Wednesday News Review

First meeting for generation Ed

Ed Miliband has geared up for his first face-to-face clash with David Cameron since he was elected Labour leader by meeting his Shadow Cabinet for the first time. The Opposition leader will face intense scrutiny when he takes on the Tory leader at Prime Minister’s Questions in the House of Commons later today. The showdown will be seen as a key test of his abilities, after he narrowly won victory ahead of his brother David last month. Yesterday’s meeting of his front-bench team was the first since their appointments on Friday. In just over a week’s time they will spearhead the Opposition response to the Government’s swingeing public spending cuts. In a sign of the crucial role he will play, Alan Johnson, a surprise choice as Shadow Chancellor, sat opposite the new leader. – The Herald

So the shadow cabinet election winners are mastering their briefs. But spare a thought for those who saw hopes and dreams go up in smoke. In Scotland activists ran a tight operation. Ann McKechin wanted to be shadow Scottish secretary, and that’s what she got. But in Wales things became a little more complex. Distinguished as he has been, supporters of Peter Hain thought it was time he moved on to something more challenging than the Welsh secretary brief – again – and thus all sorts of other Welsh MPs were encouraged to stand. Ideally, there would be someone else to take the Welsh portfolio, leaving Hain free to take another plum brief. But it didn’t work out that way. So many stood – Chris Bryant, Huw Irranca-Davies, Ian Lucas, Wayne David, David Hanson and Kevin Brennan – that none made the shadow cabinet. Hain has been co-opted back as shadow Welsh secretary. Best-laid plans. Oh well. – The Guardian

ED Miliband’s top team met for the first time as his surprise pick for Shadow Chancellor Alan Johnson sparred for the first time with opposite number George Osborne. The nine-strong “Yorkshire mafia” were among those taking their seats at the Shadow Cabinet table yesterday as Mr Miliband addressed his team ahead of today’s first appearance at Prime Minister’s Questions since becoming leader. – The Yorkshire Post

So Ed Miliband told the Parliamentary Labour Party that he and they need to show humility. He is right, but this is easy to say and much, much harder to do. We shall see whether he has managed it at the despatch box tomorrow when the tackles David Cameron at his first PMQs. The feeling power gives politicians seeps into their bones and they get used to the trappings of deference. Ed Miliband has been close to significant power for most of his adult life, as have many of the people around him. They need to realise that for a while – about 18 months probably – no one will be seriously interested in what Ed Miliband’s vast new team of shadow ministers has to say. The lobbyists have long gone and soon the hacks, once so sycophantic, will start postponing lunches. – The Spectator

Ed faces first PMQs

Ed Miliband is to face his first key test as Labour leader when he comes up against David Cameron at prime minister’s questions. The 40-year-old, who beat his brother David to his party’s leadership, is expected to focus his questions on the coalition’s plans for the economy. The Commons clash comes a week ahead of the spending review, when the government’s cuts will be revealed. – The BBC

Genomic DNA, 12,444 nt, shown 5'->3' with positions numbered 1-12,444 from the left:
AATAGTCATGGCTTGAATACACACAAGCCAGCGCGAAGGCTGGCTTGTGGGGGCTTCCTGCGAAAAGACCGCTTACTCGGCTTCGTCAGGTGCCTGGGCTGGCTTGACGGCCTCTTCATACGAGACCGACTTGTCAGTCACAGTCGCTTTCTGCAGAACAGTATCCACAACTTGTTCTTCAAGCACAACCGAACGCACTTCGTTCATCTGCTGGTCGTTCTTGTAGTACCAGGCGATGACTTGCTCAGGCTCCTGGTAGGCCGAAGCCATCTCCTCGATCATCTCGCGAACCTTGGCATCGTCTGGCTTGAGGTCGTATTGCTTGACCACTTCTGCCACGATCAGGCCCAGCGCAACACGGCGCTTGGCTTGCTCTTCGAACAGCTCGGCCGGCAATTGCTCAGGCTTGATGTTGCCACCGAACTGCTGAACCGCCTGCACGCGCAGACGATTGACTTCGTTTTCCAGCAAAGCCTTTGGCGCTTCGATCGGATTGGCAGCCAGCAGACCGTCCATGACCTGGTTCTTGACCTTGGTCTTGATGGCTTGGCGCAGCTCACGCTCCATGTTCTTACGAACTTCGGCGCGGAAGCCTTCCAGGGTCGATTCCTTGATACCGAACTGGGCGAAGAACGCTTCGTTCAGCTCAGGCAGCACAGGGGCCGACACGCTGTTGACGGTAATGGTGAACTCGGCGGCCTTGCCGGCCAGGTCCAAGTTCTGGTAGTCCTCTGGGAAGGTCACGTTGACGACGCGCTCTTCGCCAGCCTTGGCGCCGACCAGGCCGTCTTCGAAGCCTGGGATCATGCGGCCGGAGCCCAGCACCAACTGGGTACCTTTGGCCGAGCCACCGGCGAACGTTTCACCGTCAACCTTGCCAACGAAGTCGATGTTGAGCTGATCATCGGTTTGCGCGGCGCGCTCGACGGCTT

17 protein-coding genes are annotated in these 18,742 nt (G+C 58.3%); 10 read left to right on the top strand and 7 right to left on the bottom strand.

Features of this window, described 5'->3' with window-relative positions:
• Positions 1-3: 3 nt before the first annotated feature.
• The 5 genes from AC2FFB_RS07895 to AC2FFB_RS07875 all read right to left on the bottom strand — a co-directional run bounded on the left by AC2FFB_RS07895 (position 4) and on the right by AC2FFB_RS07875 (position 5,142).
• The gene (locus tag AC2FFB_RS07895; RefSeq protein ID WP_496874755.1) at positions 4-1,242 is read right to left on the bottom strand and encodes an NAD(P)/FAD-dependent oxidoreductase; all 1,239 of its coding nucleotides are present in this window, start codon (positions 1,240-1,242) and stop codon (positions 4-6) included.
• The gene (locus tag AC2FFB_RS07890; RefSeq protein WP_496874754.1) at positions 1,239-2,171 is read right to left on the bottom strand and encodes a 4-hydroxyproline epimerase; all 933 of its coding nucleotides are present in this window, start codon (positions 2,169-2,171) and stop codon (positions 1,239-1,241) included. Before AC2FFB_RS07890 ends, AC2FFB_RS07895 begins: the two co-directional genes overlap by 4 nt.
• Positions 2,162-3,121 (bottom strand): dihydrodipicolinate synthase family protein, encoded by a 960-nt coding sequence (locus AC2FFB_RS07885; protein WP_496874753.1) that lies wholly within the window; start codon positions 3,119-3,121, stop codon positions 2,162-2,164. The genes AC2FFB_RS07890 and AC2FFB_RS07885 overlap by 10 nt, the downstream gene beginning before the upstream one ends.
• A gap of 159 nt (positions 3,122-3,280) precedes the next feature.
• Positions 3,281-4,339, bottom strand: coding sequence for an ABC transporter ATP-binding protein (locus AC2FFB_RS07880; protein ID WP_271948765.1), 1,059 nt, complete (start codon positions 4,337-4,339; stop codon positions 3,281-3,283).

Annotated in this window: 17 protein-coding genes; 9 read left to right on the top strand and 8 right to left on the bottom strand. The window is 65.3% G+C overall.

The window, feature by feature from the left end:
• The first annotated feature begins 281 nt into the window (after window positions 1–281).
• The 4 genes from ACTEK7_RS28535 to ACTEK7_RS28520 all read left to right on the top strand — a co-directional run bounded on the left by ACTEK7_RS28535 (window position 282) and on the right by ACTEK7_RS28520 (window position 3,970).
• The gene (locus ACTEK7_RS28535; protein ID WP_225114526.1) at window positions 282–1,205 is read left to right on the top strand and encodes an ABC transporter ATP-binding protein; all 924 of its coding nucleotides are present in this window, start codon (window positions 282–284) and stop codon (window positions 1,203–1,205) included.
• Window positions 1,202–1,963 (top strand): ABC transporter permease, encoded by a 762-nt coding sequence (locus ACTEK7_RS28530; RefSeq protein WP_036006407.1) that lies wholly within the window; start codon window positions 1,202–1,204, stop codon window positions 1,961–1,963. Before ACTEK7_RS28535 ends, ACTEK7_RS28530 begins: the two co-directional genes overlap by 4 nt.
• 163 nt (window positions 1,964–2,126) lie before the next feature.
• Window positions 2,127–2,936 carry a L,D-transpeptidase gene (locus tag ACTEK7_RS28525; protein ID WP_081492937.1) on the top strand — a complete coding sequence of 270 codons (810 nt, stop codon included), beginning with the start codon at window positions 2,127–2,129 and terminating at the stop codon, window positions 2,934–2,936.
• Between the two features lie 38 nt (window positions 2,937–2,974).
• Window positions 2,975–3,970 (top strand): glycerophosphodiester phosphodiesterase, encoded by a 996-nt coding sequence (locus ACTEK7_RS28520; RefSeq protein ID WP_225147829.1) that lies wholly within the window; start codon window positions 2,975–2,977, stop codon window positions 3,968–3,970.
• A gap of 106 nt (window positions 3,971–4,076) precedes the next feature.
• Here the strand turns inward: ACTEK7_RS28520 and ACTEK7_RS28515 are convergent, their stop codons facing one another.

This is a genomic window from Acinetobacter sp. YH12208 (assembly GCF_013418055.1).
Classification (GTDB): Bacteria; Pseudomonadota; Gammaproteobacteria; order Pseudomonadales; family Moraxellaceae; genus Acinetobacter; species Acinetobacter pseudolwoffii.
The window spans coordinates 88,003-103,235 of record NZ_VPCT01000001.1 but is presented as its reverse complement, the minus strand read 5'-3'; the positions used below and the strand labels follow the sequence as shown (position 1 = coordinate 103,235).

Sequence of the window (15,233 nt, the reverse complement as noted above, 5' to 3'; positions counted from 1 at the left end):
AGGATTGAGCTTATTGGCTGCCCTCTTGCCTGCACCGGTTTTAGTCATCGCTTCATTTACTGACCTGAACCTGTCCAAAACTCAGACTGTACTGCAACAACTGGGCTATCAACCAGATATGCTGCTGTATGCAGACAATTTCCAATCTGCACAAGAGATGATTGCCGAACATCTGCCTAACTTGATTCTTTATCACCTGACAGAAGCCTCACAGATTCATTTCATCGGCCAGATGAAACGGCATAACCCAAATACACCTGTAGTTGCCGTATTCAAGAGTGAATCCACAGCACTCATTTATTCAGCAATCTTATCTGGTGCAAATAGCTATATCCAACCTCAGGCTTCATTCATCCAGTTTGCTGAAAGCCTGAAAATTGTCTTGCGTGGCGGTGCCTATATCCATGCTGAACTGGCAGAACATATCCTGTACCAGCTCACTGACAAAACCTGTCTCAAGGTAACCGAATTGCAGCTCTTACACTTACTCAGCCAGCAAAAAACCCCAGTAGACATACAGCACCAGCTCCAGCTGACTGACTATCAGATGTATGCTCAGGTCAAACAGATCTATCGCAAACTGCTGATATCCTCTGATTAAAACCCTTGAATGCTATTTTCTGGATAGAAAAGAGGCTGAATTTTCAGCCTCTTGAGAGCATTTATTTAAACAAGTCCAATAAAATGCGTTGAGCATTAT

Vince pulls u-turn hits the gas

New politics, lesson 52. U-turns don’t exist any more, or if they do there is no shame in them. Vince responded urbanely to the indignation of New Generation MPs: “Roads to Westminster are covered with the skidmarks of politicians changing direction.” (Ribald laughter.) The Lib-Dems might have signed in blood their opposition to raising tuition fees, but now they can wave it away with the nonchalance of The Jew of Malta. “Thou hast committed fornication. But it was in another country, and besides the wench is dead.” It’s an entirely new game, and Labour hasn’t decided how to play it. A direction change of this magnitude would have caused a parliamentary riot a couple of years ago. They couldn’t muster a street corner argument. “The current economic climate” is one get-out. “The compromises demanded by coalition” is another. The fact the Labour party campaigned on no tuition fees before introducing them is a third. All we can do is enjoy the ride. – The Independent

Polished performance needs policy

This jolly masque hid an insubstantial performance. Johnson latched on to Chris Huhne’s vow that he would not be ‘lashed to the mast‘ of needless spending cuts – Johnson wondered if the deficit might not be eradicated within one parliament. Osborne said that it would. Then Johnson repeated the substance of his attacks of the weekend. The government lacks a growth strategy, he said, and then argued that it is suicide to cut before private sector recovery was established; we were moments away from the promise of a double-dip. Chris Leslie, a Labour Treasury shadow, made the exact same points in a later exchange. It was as if Johnson, and Labour, was living off the memory of conversations he witnessed between Gordon Brown and Ed Balls. Labour’s criticism of the government’s poorly articulated growth strategy is legitimate – Osborne’s bleating about ‘tough choices’ and ‘Labour’s fault’ is not illuminating. But that’s all Labour has. The opposition has a week to develop a credible alternative to the government’s economic policy because that twinkle will soon lose its sheen. – The Spectator

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